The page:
Community radio stations perpetually have their hand out. Their plaintive cries haunt the airwaves: “Please, please donate to help us continue bringing you the programming that you love so much.” And for your donation (“$50 or more!”) you usually get a station t-shirt.
But they’re all different otherwise. Some are radical, amateurish, and low budget. Some are hyper-slick and arty and well-funded;. And some are dens of music genre junkies who;re there to share the music that they love. Their station t-shirts reflect this.
Let me state, for the record, that community radio station KZSC puts out some pretty odd t-shirts. KZSC is a self-supporting creature of the University of California at Santa Cruz. Student participation is what that school is all about.
So for much its history KZSC has picked its t-shirt designs from student submissions. And yes, the final products are not especially professional. If you can’t parse out the meaning of a tee covered in vacuum cleaners, the other side reads “Corporate Radio Sucks.”
But that’s UCSC for you, a rebellious, counter-culture campus with no football team and a banana slug for a mascot. Three freshmen started KZSC as a pirate operation back in ’67. They had a home-made ten-watt transmitter in the basement of a dorm. The administration happily signed off: “Sure, go ahead, but please call the FCC when you can get around to it.”
Were those the good old days, or what? True, it wasn’t long before the FCC was knocking on dorm room doors at eight in the morning. But all worked out eventually.
KZSC is still student-run and mostly student-programmed, with an advisor to keep things on track. Students even raise money to keep the station alive.
And they’re all young, and learning, and don’t always do things well the first time. But that’s all right. In a liberal arts/research university with few occupational programs, KZSC gives students real-world expereience: in operations, management, production, community journalism, and more.
KZSC programs the new music and the old music, and even gets the local news out there, with a heavy dollop of social justice. We locals like it.
And then there is KEXP. KEXP is what happens to a community radio station when it finds itsel floating in cash and is so hip that it calls itself an arts organization. Radio’s just a tool, bro. KEXP is affiliated with the University of Washington, but nobody would call it a college station.
And it’s in Seattle, home of the rich hip. KEXP plays all the music that’s hip. KEXP even tells you what music you should think is hip. KEXP broadcasts live performances and concerts. KEXP supports new artists in the PNW. Their website is so loaded with performances and podcasts and archives that it’s hard to find the live feed.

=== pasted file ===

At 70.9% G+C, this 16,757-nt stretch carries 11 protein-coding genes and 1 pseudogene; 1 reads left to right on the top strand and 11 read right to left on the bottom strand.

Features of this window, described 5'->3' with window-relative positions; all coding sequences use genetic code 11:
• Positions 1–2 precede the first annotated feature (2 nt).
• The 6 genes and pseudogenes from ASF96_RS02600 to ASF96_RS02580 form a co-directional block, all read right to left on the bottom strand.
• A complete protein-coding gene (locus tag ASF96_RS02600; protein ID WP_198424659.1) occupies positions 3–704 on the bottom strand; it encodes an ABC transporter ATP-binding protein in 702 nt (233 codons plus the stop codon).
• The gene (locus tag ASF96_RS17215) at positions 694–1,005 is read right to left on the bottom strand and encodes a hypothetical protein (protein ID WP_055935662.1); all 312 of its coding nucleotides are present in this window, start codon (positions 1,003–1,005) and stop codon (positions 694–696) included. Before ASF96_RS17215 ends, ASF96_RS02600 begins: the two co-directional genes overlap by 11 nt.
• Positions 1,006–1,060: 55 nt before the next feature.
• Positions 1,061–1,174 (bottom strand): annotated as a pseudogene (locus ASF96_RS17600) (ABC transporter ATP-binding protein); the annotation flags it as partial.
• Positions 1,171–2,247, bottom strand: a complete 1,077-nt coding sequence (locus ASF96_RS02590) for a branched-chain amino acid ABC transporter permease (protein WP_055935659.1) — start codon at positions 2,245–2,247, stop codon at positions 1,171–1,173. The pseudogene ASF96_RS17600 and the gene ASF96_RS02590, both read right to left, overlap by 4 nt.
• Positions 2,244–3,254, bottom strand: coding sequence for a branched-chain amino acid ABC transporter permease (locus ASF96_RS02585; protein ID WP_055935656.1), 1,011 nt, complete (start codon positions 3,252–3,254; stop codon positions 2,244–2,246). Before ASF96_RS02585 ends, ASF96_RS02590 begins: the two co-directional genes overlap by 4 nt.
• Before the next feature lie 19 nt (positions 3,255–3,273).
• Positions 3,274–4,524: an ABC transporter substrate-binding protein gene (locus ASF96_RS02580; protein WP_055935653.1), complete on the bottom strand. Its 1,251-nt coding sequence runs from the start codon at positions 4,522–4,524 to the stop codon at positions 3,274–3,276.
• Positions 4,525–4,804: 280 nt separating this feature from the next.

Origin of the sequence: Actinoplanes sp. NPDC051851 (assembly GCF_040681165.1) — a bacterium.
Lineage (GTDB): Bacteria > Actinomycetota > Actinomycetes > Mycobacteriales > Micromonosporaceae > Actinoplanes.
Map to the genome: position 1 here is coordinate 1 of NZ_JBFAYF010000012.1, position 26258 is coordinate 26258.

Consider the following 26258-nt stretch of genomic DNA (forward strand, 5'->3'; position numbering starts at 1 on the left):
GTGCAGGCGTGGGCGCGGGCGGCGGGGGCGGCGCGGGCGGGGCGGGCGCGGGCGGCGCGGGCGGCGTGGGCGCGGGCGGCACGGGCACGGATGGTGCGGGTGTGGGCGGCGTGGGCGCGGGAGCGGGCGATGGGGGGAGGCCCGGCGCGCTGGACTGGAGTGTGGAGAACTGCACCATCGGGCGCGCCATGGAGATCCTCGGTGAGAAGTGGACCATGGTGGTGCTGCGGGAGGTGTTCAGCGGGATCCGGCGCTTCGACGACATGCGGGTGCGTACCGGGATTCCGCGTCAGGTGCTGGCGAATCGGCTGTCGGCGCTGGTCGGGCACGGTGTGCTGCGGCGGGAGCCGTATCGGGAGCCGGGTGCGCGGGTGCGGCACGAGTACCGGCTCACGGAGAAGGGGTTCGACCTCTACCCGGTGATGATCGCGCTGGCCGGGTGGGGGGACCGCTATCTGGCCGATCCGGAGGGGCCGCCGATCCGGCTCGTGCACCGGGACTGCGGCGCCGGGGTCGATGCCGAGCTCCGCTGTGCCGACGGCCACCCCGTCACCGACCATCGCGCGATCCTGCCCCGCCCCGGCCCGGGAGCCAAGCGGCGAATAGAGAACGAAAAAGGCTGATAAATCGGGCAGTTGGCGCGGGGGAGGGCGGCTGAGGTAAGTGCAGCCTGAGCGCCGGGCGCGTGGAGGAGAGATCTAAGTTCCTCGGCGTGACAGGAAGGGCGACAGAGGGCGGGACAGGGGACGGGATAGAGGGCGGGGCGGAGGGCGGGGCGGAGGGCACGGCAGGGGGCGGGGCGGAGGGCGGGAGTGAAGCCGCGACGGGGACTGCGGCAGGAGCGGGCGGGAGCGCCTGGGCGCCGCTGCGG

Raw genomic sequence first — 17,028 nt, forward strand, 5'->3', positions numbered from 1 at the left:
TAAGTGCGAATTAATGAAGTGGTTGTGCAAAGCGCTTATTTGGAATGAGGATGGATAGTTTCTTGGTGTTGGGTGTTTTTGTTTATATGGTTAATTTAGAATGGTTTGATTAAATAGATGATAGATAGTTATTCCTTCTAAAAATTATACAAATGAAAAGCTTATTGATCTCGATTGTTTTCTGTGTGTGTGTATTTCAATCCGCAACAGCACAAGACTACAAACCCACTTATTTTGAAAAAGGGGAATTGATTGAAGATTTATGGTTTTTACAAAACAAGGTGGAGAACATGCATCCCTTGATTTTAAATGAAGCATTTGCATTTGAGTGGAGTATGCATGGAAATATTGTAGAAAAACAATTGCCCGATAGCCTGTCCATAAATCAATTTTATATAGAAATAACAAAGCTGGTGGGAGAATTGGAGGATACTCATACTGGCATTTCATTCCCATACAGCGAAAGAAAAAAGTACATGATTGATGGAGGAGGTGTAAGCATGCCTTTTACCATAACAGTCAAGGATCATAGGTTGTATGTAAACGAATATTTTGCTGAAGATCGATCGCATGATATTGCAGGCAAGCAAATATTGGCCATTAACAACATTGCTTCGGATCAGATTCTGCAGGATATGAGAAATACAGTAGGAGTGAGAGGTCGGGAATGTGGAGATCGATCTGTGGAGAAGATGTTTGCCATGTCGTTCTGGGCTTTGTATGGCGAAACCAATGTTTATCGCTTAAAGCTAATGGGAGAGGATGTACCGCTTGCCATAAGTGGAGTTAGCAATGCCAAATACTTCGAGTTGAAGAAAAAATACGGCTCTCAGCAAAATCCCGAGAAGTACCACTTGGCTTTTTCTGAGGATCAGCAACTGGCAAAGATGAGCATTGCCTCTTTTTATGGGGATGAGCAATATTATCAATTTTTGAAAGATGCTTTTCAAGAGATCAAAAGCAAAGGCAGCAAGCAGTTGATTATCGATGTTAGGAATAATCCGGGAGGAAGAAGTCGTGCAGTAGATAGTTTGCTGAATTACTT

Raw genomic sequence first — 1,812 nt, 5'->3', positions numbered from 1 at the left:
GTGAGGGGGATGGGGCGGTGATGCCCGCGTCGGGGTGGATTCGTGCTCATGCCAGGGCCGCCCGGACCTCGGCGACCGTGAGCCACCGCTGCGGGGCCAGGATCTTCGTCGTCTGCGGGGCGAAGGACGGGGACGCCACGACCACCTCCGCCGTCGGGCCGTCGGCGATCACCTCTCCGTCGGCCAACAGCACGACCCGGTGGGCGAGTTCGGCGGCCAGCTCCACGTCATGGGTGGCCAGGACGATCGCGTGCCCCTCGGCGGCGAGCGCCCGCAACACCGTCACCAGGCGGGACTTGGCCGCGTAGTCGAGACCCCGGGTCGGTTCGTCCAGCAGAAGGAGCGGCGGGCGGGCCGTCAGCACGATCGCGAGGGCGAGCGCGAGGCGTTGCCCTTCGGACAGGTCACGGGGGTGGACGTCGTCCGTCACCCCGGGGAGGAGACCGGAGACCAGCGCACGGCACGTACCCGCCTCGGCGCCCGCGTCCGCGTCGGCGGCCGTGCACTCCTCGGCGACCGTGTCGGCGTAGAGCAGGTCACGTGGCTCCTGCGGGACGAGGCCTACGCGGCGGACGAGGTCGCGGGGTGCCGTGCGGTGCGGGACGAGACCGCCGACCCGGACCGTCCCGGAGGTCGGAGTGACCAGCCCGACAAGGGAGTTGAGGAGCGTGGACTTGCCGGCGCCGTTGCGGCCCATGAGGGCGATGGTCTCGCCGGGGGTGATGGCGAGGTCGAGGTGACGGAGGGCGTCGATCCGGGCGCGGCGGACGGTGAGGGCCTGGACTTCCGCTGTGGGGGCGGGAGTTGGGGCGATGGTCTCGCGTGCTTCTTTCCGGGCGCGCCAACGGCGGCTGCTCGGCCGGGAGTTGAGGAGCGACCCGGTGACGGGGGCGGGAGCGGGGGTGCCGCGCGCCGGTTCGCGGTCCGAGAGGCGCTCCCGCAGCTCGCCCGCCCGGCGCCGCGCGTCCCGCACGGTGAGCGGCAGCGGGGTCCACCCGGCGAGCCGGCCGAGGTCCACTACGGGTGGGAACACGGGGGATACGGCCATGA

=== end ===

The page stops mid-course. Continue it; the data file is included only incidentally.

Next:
KEXP has deep-pocket backers and a budget of mlllions and well-paid staff. KEXP has a postmodern campus in the Seattle arts district with its own ultra-hip coffee house and record storeKEXP’s t-shirt is witty, professional… and hip.
I’ve listened. I don’t think I’m hip enough. I like KZSC better.
And I like KKUP in Cupertino, California — in Silicon Valley, just over the hill from Santa Cruz. Unlike KEXP, KKUP is about 100 percent volunteer and 100 percent listener supported. Unlike the kids at KZSC, a lot of KKUP’s volunteers are already pretty savvy when they walk in the door. It’s Silicon Valley, remember.
The programming is practically all music from a couple of dozen different genres. Every month the station runs a two-day music marathon for a single genre: all blues, all Latin, all visionary, all Dead, and more. The marathons double as a fund drive, and the station issues t-shirts for many of them. KKUP’s 2008 Psychedelic Marathon tee is a great deal of fun..
But my real favorite is KKUP’s 2007 Bluegrass/Country/Folk Marathon t-shirt. Not just because it’s a great image, but because it’s about a man who mastered radio itself.
The tee bears a scratchboard portrait of country music great Buck Owens, beaming out from behind an old-school radio mike. Owens had died recently, after a long career in country music and radio station management. He was a good musician, a smart businessman, and the originator of country music’s stripped-down “Bakersfield Sound” : twangy, basic, loud. And he was all about radio. It made him.
In the ‘40s, Owens was based out of Bakersfield, California, a hard-scrabble oil town full of Okie transplants. They liked country music there. Owens went downt to LA to make a few records and played a lot of backup, but not much came of it. He went up to Washington state for a change of scene. and bought a piece of a radio station.
It was his job to pick music for airplay. He was a good judge of tunes, but the job bugged him. Two recordings would both appeal to him, but one would get lots of listener response while the other one died on the air. He just didn’t get it.
He worked on the problem for a while and finally figured it out: he was listening to music on high-fidelity studio speakers, but his audience was listening to the tinny AM radio speakers in their cars. Those cheap, small speakers were okay on sharp highs, but anything subtle or bass-heavy turned to mush. Music producers weren’t thinking about automobile speakers when they mixed their music.
So Owens did. He went back to recording music, and back to Bakersfield, too. But this time, he hooked a pair of tinny car radio speakers to the mixer and twiddled the tracks till the music sounded strong on them, not on the good speakers.
And Buck Owens turned out the sharpest, twangiest music you ever heard in the front seat of a ’59 Chevy Bel Air: the Bakersfield Sound.
That sound brought Owens a string of ‘60s hits, a string of successful radio stations, a successful TV show, and his own nightclub. Because Buck Owens figured out how to work radio, in more ways than one.
He was truly Mr. Radio. Whatever else he was, honor him for that. KKUP did.